Tamar’s a victim who takes extreme action to vindicate herself. She’s the daughter-in-law of Judah, suffers at his hand, responds with guile, and has twins with him. Talk about a messed-up situation. But she’s also one of four women mentioned in Jesus’s family tree. Here’s her story:
Tamar marries Judah’s oldest son. He’s evil, and God kills him. As is the custom of the day, she’s passed on to his brother, her brother-in-law, so she can have kids through him. In this way he will produce children in his dead brother’s place and perpetuate his brother’s line as a surrogate husband. But the brother doesn’t cooperate and with selfish intent refuses to impregnate her. This displeases God, and he kills the second brother too. As customary, Judah promises Tamar his third son when he’s old enough and sends her back to her parents to wait. But Judah has no intention of following through, for he fears this son may die too.
Once Tamar realizes Judah will not do as he promised, she disguises herself as a prostitute. She waits where she knows Judah will pass. Not realizing who she is, he solicits her, leaving his seal and its cord, along with his staff as his pledge of payment. Tamar gets pregnant.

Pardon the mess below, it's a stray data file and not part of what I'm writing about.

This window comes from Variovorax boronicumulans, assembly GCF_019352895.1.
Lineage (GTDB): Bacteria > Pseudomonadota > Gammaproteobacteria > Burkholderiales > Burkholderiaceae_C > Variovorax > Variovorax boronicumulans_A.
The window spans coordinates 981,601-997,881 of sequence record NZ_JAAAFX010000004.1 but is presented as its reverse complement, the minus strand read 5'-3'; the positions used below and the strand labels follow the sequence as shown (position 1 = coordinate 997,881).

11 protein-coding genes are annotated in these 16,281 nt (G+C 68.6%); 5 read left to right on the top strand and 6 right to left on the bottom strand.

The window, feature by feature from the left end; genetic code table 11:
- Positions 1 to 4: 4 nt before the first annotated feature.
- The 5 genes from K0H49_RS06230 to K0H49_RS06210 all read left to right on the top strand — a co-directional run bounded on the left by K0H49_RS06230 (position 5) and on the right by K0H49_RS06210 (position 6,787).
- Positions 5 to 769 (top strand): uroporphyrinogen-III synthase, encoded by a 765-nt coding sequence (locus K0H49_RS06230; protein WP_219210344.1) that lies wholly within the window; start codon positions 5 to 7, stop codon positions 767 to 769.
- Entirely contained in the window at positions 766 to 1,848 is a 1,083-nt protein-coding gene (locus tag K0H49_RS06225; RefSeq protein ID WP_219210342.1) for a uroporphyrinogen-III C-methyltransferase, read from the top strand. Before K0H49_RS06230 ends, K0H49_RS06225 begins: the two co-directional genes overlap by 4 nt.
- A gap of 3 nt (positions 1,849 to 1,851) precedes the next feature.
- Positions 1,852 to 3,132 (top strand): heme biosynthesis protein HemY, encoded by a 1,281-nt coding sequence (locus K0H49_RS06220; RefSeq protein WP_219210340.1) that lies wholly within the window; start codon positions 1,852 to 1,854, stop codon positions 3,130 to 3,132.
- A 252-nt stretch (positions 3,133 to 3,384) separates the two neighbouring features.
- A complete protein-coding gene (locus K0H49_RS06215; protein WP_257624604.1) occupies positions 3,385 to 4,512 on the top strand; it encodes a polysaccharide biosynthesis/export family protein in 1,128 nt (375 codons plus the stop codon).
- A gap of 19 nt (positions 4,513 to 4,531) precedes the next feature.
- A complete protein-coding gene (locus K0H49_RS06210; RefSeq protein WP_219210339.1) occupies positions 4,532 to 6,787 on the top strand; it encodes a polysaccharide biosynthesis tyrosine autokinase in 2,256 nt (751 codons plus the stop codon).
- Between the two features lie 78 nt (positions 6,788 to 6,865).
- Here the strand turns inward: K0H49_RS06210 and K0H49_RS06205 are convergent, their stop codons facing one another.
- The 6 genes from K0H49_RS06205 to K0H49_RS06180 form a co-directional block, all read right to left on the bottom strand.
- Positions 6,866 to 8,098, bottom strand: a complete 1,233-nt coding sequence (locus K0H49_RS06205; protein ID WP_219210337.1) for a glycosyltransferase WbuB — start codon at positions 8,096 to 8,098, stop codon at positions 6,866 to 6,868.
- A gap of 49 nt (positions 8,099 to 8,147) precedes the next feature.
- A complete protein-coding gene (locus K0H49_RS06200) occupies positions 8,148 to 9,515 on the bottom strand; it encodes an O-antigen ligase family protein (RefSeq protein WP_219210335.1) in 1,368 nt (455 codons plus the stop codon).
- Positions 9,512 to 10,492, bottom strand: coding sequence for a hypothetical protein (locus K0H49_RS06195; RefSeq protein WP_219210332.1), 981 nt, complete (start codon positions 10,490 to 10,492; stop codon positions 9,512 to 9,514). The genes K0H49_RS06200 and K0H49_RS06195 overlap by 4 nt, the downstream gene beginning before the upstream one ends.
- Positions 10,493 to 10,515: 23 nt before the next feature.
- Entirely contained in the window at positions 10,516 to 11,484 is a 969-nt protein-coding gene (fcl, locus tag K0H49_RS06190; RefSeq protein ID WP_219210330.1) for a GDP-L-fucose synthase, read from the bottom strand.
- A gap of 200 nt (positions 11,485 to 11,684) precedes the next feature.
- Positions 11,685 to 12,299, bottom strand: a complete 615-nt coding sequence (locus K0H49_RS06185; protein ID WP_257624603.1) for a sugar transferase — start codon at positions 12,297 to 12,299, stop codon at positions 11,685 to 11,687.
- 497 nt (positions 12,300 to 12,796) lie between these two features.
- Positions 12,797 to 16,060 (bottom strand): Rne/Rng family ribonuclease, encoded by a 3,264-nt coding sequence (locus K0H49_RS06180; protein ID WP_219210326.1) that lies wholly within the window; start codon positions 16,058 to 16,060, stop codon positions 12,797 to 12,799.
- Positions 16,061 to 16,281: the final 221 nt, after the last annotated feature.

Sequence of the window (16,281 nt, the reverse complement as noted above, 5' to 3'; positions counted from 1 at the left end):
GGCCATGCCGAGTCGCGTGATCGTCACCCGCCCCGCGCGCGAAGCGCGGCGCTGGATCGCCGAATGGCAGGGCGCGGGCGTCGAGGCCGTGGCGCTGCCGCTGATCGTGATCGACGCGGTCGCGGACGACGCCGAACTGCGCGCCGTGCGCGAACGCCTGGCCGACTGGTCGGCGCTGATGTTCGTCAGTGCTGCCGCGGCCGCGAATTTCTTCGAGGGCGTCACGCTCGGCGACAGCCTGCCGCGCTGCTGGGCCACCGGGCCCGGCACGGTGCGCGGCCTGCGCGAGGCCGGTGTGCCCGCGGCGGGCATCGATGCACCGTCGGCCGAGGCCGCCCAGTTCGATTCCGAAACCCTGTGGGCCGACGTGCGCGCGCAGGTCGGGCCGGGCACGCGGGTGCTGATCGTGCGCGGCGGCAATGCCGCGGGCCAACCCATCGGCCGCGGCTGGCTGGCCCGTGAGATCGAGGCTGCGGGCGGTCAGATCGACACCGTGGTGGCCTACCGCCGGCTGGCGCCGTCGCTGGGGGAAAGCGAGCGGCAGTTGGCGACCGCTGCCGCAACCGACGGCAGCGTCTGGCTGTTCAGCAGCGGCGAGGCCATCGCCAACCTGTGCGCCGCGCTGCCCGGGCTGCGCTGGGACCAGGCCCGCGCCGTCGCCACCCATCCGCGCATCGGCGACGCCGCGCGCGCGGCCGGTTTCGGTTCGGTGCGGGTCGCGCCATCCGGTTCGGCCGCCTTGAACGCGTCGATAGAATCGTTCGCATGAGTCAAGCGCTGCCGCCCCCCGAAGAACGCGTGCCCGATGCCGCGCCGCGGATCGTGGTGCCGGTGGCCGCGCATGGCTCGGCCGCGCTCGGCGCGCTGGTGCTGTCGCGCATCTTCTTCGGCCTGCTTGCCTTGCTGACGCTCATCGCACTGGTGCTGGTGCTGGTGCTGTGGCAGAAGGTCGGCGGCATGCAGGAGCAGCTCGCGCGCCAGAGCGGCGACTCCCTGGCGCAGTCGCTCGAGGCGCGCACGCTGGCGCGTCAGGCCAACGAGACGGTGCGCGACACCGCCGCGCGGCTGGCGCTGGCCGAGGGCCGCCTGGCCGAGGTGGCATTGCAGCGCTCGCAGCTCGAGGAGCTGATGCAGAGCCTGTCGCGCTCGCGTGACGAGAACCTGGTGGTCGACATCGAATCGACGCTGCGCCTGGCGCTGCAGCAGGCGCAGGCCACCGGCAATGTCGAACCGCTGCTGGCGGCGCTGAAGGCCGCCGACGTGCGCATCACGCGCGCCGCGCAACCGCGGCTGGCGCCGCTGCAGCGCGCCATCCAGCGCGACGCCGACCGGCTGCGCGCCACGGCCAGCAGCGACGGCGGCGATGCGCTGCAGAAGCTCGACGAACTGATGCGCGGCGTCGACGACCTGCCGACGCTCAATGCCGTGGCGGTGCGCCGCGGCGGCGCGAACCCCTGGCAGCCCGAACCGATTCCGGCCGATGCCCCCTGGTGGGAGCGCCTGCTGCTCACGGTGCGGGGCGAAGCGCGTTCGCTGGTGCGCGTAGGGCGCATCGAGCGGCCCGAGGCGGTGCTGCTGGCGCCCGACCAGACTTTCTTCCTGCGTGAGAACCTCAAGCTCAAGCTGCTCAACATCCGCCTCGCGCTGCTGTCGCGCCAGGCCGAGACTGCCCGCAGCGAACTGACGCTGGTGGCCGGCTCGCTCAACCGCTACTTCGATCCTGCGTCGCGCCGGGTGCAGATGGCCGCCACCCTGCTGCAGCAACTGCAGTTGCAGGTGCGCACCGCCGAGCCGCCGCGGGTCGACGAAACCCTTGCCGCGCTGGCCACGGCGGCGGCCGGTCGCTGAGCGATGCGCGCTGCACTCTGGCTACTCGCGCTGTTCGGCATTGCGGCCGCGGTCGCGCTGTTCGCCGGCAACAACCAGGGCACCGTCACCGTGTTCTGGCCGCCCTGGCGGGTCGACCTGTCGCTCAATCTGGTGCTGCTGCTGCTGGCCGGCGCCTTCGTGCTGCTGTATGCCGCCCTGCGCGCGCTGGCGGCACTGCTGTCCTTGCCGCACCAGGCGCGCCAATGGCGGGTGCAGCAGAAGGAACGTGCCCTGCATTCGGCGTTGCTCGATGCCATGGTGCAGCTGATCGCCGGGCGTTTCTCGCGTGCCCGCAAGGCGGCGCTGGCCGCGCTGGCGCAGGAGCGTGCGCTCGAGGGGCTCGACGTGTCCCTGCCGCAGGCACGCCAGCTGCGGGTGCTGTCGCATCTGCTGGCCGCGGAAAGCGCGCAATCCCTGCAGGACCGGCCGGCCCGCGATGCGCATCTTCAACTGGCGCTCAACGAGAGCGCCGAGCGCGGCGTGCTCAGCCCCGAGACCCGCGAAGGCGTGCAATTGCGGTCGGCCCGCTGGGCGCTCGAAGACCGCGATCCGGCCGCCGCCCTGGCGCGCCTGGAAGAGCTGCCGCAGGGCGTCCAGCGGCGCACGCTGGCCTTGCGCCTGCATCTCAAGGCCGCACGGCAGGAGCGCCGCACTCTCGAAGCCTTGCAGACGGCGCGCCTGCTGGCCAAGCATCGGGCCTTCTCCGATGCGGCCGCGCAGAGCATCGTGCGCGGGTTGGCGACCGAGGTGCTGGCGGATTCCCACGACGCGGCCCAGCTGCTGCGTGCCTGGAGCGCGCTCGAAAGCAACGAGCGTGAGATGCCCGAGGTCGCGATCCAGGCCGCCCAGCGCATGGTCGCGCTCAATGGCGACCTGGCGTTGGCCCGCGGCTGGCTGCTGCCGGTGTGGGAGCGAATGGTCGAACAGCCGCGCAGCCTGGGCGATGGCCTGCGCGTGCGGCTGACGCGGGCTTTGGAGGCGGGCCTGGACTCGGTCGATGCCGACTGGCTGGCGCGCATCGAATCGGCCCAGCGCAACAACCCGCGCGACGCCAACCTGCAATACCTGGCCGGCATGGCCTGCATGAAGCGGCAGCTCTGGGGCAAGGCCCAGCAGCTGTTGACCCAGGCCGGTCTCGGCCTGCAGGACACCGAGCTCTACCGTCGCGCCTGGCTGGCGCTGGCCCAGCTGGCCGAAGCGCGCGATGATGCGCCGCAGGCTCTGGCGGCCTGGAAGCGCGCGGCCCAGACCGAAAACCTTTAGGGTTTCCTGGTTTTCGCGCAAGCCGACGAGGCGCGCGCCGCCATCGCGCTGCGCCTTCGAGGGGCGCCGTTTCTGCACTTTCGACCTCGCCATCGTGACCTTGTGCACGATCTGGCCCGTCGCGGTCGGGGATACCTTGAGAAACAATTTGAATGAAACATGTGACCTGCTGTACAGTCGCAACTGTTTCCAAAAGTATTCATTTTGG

When Judah sends a friend to pay the prostitute and reclaim his pledge, the friend can’t find her and no one in the area knows of a prostitute working there. Judah doesn’t pursue the matter further.
Three months later Judah learns his daughter-in-law is expecting a child conceived out of wedlock, from an act of prostitution. With self-righteous indignation, he condemns her to die. Then she reveals he’s the father and offers proof, by showing his seal, cord, and staff. Judah confesses his role, and he declares Tamar as more righteous than he.
Tamar has twins: Perez and Zerah. Judah, Tamar, and Perez are all ancestors of Jesus, and Matthew lists her in the genealogy of Jesus, one of only four women so honored.
Judah does Tamar wrong, first for promising his third son to her and not following through, then for using her as a prostitute, and last for condemning her to die. Yet Tamar also does wrong, posing as a harlot and soliciting her father-in-law to trap him. Nevertheless, Tamar’s drastic steps ensure she has a family to care for her when she gets old. And God ensures she has a legacy.
Do two wrongs make a right? When we are wronged, may we have the wisdom to know the right answer.
Read about other biblical women in Women of the Bible, available in audiobook, e-book, paperback, and hardcover.
A lifelong student of the Bible, Peter DeHaan, PhD, wrote the 700-page website ABibleADay.com to encourage people to explore the Bible. His main blog and many books urge Christians to push past the status quo and reconsider how they practice their faith in every area of their lives.